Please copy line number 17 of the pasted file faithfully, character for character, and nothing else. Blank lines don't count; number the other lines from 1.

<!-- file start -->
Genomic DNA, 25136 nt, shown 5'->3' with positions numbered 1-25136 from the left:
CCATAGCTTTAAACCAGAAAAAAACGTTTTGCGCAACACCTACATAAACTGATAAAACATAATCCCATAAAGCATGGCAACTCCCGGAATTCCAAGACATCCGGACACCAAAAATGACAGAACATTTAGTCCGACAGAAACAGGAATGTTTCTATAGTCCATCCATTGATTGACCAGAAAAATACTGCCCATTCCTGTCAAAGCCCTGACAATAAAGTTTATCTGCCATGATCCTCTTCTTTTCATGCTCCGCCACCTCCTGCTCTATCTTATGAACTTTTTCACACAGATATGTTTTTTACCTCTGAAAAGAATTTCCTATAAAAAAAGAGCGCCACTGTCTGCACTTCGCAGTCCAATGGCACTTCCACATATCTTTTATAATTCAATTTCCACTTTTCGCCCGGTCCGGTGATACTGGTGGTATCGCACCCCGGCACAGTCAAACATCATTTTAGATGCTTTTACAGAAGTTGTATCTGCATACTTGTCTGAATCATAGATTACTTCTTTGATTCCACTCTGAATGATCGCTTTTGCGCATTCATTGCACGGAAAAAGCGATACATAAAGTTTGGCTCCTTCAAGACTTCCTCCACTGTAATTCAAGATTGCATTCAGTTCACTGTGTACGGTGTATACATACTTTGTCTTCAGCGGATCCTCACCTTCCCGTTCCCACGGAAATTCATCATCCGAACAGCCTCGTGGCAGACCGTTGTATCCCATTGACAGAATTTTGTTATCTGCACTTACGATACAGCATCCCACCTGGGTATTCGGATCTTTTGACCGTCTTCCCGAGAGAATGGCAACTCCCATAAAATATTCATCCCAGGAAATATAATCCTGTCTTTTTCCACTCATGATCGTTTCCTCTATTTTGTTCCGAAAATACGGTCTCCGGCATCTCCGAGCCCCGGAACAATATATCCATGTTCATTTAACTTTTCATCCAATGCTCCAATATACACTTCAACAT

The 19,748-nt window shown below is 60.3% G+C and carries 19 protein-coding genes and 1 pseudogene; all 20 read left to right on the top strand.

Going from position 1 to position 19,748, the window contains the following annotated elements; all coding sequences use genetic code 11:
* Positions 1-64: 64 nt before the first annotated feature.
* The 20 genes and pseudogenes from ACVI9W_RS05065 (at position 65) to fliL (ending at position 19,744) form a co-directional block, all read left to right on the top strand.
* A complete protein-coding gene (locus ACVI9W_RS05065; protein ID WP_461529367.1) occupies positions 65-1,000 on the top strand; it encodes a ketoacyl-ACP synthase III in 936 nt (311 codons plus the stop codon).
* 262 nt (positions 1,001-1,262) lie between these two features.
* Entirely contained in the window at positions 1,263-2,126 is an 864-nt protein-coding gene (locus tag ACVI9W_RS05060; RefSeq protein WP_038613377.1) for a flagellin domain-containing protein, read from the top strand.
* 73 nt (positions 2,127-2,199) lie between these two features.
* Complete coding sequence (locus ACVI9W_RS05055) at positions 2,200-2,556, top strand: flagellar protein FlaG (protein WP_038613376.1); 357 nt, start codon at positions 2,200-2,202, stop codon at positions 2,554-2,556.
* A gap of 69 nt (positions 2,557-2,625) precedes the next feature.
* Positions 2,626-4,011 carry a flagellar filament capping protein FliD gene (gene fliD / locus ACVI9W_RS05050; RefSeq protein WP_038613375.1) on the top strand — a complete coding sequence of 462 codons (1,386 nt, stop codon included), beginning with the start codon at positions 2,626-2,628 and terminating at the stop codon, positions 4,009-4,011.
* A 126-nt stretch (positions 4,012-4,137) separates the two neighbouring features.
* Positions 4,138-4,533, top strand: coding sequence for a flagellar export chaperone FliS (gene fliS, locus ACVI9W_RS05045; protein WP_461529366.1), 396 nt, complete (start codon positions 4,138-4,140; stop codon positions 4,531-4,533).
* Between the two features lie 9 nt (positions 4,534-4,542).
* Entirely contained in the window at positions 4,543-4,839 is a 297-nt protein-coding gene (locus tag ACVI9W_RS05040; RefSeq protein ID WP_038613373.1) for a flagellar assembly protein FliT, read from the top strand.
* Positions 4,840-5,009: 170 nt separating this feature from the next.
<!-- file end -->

* Entirely contained in the window at positions 4,543-4,839 is a 297-nt protein-coding gene (locus tag ACVI9W_RS05040; RefSeq protein ID WP_038613373.1) for a flagellar assembly protein FliT, read from the top strand.